A group of sixth graders collected used Styrofoam trays from their cafeteria and strung them into an installation to raise awareness about waste.
It wasn't until they dissected an albatross stomach that Ann Holtzinger's sixth-grade students at Thomas Starr King Middle School truly understood what was happening with the trash they were throwing away every day at lunch. "We found bottle caps," a student named Sook says. "We learned not to litter plastic because fish might eat it. Once we eat it, we get the chemicals in our bodies." That is just one of the reasons the sixth grader is a vegetarian, she informs me.
The lesson in ocean-bound plastic was a transformative moment for most of the class at the Los Angeles school. "Everyone's concerned about how it's affecting animals like seagulls and sea animals," Marisol tells me. "We want to show how you can make a difference by volunteering or doing service." In their case, making a difference meant collecting the used Styrofoam trays from their cafeteria and stringing them up into 30-foot art installation in the center of campus that they hoped would get their school's—and their district's—attention.
The project is part of the curriculum at Farm King, the school's garden, where Holtzinger's students go every Tuesday for duties like harvesting cavolo nero kale and calculating the number of worms in a square foot of soil. Volunteer and garden manager Brian Miller, who runs a photography company when he's not elbow deep in compost, came up with the concept because he wanted to give ecology studies some real-world relevancy. "These students will be putting lessons into direct action," he says.
After carrying their trash around for a week, the students visited the Burbank Recycling Center, where they uncovered a horrific truth about one of the most prevalent materials in their school: Styrofoam. "They don't even recycle it!" a group of students answer in unison when I ask what's so bad about it. "They don't collect it because it turns into little bits," says Miya.
The students began camping out at the recycle bins after lunch to intercept the Styrofoam trays, which they cleaned, brought to the garden, and began stringing onto a rope, like a giant white necklace. The garden itself is positioned in the center of the school, so their highly-visible, large-scale craft project has been noticed by all students (and teachers) as they change classes. But to reinforce their message, the children spent weeks designing and painting signs to encourage their fellow 2,000 students to monitor their own waste. "Plastic is not fantastic!" one of the signs scolds.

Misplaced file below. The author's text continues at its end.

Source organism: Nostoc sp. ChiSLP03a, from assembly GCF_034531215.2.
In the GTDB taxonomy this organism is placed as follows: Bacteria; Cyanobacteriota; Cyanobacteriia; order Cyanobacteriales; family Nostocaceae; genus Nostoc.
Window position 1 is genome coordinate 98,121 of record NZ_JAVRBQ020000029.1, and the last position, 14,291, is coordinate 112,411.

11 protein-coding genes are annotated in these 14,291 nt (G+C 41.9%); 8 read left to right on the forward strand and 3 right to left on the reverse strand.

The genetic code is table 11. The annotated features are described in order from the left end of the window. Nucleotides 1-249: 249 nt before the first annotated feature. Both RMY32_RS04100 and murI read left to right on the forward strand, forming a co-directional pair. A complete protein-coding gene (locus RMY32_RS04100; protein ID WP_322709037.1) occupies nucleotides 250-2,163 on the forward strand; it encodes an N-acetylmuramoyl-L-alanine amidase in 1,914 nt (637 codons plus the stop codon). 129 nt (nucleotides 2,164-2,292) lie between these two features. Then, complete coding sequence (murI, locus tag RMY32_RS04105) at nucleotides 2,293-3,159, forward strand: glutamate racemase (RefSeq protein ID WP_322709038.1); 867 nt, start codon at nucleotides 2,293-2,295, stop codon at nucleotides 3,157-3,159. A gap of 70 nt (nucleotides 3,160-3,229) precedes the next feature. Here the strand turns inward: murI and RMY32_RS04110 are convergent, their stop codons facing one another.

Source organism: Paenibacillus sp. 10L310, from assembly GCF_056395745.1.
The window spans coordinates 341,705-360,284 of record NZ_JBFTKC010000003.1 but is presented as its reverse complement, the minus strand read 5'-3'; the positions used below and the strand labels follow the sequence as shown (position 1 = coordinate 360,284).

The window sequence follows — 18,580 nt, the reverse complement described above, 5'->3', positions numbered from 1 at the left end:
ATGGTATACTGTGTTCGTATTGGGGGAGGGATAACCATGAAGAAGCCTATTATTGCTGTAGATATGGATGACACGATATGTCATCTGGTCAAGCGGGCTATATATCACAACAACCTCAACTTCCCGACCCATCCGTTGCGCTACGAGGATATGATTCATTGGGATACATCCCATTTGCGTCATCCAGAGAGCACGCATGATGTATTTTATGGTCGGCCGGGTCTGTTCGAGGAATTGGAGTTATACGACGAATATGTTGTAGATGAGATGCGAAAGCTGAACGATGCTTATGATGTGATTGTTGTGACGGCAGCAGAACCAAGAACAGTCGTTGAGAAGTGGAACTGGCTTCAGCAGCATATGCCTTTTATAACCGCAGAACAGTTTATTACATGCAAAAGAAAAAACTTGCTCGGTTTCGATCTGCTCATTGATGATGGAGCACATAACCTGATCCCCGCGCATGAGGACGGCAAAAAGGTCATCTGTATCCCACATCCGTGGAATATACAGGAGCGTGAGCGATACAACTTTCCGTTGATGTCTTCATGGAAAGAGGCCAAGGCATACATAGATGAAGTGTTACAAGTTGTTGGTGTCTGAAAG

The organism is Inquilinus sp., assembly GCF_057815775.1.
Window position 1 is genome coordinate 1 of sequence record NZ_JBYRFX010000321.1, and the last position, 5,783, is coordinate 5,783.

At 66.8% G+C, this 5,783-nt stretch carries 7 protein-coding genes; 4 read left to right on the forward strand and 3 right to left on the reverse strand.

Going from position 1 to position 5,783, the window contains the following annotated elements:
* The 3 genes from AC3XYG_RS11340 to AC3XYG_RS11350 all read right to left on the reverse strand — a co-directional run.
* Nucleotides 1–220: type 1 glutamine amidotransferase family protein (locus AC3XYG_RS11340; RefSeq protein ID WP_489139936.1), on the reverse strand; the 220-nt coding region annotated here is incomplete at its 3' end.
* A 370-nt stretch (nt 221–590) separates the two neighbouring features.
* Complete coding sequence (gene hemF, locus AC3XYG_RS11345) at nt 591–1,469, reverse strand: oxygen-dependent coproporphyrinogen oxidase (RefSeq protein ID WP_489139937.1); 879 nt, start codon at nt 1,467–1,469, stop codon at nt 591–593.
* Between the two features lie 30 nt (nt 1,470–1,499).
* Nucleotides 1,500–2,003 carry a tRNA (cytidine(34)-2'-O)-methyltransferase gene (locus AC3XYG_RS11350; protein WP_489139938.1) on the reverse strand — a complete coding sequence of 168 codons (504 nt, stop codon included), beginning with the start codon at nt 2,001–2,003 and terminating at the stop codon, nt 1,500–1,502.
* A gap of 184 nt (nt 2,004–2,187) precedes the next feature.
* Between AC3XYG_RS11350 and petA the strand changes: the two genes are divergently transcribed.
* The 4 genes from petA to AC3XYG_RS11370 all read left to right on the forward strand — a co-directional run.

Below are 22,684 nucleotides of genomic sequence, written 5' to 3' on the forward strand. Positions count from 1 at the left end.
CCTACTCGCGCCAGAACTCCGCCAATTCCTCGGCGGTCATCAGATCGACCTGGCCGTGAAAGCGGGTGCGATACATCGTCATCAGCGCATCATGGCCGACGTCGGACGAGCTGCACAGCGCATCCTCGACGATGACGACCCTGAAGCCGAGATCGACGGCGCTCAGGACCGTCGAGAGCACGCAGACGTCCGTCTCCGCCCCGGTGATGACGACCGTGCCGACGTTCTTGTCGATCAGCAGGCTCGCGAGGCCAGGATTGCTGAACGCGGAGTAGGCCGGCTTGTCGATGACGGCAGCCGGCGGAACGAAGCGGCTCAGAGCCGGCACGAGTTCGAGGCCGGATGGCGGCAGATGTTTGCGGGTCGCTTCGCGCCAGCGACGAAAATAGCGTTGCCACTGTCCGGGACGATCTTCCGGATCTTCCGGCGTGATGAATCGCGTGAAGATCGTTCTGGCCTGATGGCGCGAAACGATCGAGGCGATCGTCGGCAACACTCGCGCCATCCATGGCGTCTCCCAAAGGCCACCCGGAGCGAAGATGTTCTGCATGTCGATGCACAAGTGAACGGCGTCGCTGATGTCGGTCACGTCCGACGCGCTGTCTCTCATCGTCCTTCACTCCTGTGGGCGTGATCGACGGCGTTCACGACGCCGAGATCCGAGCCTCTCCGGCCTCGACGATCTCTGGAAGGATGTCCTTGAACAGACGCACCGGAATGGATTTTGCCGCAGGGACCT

Over the weeks, the Styrofoam creature grew, soon snaking through the beds of broccoli and sweet peas that kids eat eagerly right off the vines. And last Tuesday (aided by adults), the students looped a rope over one of the tallest branches of the giant acacia tree that shades part of the garden and hoisted it 30 feet into the air. As it hung between the leaves like an awkward wind chime, the students gawked at their creation.
The final count for the tower is a jaw-dropping 1,260 trays, which, Miller reminds the students, is less than the 1,400 trays that are thrown away at the school each day. For perspective, LAUSD operates about 730 schools.
But the triumphant tower wasn't all that Miller had planned for the students. As they stood in a circle, snapping photos of their styro-creation with their own cell phones, he presented them with another gift: brightly colored, reusable plastic trays. "How many of you would use this instead of a Styrofoam tray?" he asked. Their eyes lit up and their hands shot into the air. "Yeah!" they cheered. "Me!" Believe it: sixth graders, jumping up and down, shrieking with enthusiasm over a reusable lunch tray. You would have thought it was autographed by Justin Bieber.
It's not a perfect tray, Miller acknowledged, in that it's still plastic. But it would make this class leaders within the school, allowing them to tell the story to their fellow students about why they don't use Styrofoam trays. "It's their own choice," he said. "They have the experience and knowledge now, and we empowered them to make a change."